You can find more troublesome pairs here.

 
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Posted by on August 19, 2011 in Errors, Language use, Troublesome pairs, Writing

 

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Networking and social media marketing

Today I’m going to talk about social media and live networking and why they’re similar in so many ways.  If you run a business, here are some hints about how they work and how you can also help fellow businesses to use them. If you have friends who run businesses, see how you can help them extend their reach and help more people.

Whether I’m talking to an individual at a networking event, tweeting a link to a blog post or updating my status on Libro’s Facebook page, I’m (hopefully) addressing two audiences.  The first is the person I’m speaking to. And the second is the people to whom they could potentially carry my message.

Networking events, co-working sessions, Twitter followers, Facebook friends – what they have in common is that each is a network.  Think of it like pyramid selling or chain letters but in a good way.  X knows 2 people who know 2 people each, that’s 4, each of those know two people and that makes 8 – even if some of them know each other, the network doubles each time.  Or rabbits. It’s a bit like rabbits, too …

These networks are more diverse and varied than you might at first think. Even if you’re close to someone in your life, history or profession, it is unlikely that your network overlaps with theirs completely.  Some examples …

  • My partner of 12 years – I have 353 friends on Facebook, he has 115, but we only share 62 of those people.
  • A Birmingham friend interested in the same things as me has 161 friends – and only 80 of them are shared with me.
  • An old University friend who is a freelancer like me has just 8 mutual friends out of a total of 239.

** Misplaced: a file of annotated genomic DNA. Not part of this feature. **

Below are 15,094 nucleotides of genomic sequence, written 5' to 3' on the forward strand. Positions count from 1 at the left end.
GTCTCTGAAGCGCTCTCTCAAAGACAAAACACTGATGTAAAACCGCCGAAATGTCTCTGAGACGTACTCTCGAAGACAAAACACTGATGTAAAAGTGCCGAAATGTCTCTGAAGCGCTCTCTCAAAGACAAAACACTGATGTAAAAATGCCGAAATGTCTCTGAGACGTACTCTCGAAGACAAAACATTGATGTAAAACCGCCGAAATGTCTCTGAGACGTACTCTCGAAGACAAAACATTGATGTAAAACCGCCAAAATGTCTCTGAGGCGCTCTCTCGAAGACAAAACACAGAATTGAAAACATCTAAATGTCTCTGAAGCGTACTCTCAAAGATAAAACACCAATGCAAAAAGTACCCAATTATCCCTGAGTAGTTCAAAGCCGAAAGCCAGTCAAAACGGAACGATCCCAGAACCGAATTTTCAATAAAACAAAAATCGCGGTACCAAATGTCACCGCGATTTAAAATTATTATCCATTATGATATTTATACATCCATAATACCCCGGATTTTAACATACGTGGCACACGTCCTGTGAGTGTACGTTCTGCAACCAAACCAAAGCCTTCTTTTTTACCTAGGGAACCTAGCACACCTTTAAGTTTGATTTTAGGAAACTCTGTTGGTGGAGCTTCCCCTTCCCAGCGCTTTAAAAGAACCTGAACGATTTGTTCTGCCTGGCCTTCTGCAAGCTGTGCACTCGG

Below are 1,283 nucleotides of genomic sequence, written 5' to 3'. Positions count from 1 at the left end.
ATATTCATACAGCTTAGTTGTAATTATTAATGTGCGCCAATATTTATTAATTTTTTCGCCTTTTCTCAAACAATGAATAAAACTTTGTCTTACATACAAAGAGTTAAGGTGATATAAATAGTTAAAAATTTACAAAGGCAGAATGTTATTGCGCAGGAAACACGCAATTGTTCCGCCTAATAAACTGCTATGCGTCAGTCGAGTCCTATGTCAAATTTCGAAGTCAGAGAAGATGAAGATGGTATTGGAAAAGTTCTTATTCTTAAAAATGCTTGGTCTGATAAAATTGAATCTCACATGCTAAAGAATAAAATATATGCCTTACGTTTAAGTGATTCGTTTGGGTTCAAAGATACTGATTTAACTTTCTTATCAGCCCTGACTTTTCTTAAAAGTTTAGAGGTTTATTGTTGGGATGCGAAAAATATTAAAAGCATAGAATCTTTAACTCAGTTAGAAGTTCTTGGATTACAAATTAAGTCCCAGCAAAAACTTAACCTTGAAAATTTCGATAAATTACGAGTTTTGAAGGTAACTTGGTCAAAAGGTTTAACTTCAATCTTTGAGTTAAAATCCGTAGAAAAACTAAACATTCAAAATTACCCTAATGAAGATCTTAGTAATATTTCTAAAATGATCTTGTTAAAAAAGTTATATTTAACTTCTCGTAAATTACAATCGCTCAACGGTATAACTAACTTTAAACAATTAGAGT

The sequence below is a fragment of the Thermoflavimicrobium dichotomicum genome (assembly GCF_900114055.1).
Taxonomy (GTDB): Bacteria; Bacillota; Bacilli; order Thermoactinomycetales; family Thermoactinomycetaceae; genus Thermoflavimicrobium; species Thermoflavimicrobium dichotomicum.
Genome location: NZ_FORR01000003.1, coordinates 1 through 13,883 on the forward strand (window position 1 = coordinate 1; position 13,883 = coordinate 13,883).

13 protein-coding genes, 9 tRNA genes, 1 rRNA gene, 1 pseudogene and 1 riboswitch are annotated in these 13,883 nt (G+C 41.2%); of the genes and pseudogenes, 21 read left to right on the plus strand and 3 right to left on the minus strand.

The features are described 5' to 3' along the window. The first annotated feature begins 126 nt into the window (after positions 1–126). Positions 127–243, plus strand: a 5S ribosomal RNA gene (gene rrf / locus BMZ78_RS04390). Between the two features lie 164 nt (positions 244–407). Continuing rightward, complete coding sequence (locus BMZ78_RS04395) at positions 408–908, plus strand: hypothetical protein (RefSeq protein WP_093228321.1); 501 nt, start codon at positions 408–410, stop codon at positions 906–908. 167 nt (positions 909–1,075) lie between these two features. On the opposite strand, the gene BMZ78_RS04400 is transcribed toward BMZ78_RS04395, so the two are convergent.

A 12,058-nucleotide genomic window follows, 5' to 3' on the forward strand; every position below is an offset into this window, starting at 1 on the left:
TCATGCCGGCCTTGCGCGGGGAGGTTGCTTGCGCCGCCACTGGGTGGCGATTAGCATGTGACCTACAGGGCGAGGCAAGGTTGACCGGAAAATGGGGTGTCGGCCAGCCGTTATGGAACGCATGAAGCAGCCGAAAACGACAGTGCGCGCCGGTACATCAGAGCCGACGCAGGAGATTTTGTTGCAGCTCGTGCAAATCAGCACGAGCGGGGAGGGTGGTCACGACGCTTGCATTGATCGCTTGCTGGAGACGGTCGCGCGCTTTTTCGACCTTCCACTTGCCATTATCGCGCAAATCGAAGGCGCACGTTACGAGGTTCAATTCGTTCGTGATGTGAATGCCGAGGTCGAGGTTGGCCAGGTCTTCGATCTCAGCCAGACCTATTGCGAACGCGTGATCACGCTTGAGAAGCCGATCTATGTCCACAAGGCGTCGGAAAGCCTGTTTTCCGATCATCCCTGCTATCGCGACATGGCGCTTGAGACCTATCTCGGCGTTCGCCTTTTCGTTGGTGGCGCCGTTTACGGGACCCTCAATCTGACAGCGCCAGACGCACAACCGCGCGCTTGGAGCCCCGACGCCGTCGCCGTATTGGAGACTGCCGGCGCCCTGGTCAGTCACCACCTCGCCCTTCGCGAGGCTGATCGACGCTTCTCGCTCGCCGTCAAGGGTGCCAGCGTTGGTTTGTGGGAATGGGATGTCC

• Similarly, Libro has 115 individual “likers” plus 8 businesses, so I make sure I share some of my Libro updates with my wider circle of friends.
  • It’s the same on Twitter – I’m pretty sure that not all my friends’ followers are following me (although it’s harder to extract the figures there), so if I retweet a business’s message, my 833 followers will see their message, and if they retweet mine, theirs will know about me.

When I’m at a networking meeting, I’m aware that the person I’m talking to is not always likely to want to buy my services.  But it’s very likely that, if I’ve made a good impression on them, they will remember me, and when they come across someone else in their social or business network who needs something that I offer, they will recall my details and pass my information on.  There’s lots of research on how to ensure that happens, but the general principle stands.

In the same way, if I tweet or put up a Facebook update about something Libro’s doing, the people who see it directly from me probably know all about what I do, or they might not need a proofreader or transcriber right now.  But if they “share” the Facebook post or retweet the tweet, who’s to know who out of their wider circle might find it useful?